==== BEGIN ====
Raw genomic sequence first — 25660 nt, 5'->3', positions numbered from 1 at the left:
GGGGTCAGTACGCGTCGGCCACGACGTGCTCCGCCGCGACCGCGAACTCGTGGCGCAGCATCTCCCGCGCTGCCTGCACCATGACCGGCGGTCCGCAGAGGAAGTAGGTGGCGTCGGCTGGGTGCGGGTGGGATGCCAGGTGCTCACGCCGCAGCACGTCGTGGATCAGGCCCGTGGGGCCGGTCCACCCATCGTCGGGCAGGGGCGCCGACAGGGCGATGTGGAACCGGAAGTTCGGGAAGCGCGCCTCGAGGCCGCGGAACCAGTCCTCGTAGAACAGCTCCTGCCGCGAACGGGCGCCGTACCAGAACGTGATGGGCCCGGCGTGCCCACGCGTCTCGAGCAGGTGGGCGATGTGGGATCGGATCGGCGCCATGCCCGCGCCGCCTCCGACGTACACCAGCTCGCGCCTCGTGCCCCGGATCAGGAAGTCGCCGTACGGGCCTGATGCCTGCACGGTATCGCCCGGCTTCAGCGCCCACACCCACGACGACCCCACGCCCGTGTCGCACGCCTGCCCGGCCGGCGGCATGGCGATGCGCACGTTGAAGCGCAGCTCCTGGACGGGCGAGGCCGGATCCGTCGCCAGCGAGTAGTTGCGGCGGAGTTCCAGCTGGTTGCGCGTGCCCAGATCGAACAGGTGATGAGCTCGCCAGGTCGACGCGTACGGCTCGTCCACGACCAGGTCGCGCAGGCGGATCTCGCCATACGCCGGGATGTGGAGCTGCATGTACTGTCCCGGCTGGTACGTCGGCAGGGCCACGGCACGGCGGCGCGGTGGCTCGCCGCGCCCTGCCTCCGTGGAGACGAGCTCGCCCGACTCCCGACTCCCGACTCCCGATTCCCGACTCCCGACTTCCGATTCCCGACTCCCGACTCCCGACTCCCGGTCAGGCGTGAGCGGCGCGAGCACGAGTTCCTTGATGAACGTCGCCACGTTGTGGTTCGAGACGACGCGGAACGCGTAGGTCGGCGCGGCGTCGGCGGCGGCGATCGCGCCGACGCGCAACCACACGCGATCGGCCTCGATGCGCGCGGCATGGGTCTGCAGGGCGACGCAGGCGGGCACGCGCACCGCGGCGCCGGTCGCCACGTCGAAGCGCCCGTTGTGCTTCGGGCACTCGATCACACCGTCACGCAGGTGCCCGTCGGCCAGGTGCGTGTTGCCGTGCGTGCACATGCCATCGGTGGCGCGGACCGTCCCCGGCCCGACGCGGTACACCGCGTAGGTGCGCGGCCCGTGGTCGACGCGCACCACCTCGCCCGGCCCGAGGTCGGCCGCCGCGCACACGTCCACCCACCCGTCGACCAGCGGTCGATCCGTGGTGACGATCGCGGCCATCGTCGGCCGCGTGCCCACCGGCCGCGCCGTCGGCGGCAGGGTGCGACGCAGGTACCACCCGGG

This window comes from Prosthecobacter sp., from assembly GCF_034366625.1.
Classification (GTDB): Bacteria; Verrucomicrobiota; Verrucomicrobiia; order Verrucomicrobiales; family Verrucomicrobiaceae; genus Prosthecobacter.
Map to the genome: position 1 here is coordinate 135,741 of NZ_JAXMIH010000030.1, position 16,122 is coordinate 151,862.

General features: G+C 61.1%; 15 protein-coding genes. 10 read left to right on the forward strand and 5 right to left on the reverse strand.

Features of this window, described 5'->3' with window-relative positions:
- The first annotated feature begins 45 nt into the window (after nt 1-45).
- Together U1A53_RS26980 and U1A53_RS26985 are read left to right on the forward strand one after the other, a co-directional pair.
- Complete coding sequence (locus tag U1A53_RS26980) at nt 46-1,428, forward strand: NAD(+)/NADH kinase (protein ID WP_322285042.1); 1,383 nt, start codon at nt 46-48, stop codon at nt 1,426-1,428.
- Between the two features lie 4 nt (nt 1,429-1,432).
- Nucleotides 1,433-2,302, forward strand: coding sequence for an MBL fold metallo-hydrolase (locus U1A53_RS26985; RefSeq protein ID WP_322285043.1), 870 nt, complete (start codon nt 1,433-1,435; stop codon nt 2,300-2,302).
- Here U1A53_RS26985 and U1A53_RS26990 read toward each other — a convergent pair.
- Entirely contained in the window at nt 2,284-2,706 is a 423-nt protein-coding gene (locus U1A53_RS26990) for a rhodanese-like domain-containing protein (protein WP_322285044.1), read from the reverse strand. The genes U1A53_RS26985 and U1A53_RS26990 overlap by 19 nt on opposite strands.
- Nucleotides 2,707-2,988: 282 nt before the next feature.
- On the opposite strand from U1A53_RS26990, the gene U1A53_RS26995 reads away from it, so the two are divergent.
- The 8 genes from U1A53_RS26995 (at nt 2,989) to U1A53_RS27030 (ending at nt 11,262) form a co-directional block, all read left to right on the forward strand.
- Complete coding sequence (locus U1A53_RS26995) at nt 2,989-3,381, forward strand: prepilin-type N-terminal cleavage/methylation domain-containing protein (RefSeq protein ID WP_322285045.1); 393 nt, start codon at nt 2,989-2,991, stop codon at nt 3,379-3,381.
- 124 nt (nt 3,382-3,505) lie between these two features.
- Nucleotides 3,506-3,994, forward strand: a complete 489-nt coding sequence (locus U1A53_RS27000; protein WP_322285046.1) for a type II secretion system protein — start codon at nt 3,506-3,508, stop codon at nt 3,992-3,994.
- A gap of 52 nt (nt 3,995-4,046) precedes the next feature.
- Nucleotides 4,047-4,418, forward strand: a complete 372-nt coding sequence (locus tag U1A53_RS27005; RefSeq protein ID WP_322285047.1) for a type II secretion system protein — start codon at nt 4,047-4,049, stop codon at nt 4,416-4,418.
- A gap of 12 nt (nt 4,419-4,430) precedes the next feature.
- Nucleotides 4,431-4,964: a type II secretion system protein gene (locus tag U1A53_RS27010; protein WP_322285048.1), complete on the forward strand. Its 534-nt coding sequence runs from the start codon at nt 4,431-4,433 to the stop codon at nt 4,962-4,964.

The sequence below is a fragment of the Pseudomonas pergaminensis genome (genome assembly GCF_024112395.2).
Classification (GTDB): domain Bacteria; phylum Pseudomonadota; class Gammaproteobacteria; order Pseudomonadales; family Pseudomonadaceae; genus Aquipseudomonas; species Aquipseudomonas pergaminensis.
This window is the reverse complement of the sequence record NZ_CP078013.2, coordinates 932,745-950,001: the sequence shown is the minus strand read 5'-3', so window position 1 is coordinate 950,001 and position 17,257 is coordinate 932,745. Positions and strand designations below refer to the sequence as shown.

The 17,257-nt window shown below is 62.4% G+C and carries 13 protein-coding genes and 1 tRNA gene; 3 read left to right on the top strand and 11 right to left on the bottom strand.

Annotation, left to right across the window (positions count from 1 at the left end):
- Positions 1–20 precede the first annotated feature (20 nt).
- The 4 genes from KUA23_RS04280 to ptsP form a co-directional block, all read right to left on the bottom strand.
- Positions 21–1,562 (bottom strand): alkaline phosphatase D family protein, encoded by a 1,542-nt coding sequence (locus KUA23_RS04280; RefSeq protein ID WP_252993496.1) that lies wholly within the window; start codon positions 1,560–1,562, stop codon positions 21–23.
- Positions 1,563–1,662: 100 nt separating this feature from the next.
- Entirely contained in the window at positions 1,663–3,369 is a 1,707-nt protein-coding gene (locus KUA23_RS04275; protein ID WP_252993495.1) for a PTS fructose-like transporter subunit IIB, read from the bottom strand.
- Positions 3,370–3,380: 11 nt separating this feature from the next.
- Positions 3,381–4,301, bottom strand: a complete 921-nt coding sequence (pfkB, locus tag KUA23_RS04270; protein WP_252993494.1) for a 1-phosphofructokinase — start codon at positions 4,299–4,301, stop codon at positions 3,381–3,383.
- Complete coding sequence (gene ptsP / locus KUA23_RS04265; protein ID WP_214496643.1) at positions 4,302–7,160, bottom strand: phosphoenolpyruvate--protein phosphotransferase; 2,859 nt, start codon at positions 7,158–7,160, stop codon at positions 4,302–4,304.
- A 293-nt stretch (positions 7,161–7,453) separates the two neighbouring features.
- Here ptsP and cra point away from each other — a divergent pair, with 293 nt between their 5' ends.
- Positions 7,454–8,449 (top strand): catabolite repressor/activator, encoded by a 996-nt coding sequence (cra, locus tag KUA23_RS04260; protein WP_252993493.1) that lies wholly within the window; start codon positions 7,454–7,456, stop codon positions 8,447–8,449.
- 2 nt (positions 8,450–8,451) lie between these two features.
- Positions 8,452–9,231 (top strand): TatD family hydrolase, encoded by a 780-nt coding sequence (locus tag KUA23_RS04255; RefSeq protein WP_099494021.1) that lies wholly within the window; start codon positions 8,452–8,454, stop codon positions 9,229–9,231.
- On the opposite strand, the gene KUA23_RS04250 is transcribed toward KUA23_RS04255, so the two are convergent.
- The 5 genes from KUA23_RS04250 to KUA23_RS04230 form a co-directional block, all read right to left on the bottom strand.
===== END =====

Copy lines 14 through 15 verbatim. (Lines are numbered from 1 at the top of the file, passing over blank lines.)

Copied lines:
- Entirely contained in the window at nt 2,284-2,706 is a 423-nt protein-coding gene (locus U1A53_RS26990) for a rhodanese-like domain-containing protein (protein WP_322285044.1), read from the reverse strand. The genes U1A53_RS26985 and U1A53_RS26990 overlap by 19 nt on opposite strands.
- Nucleotides 2,707-2,988: 282 nt before the next feature.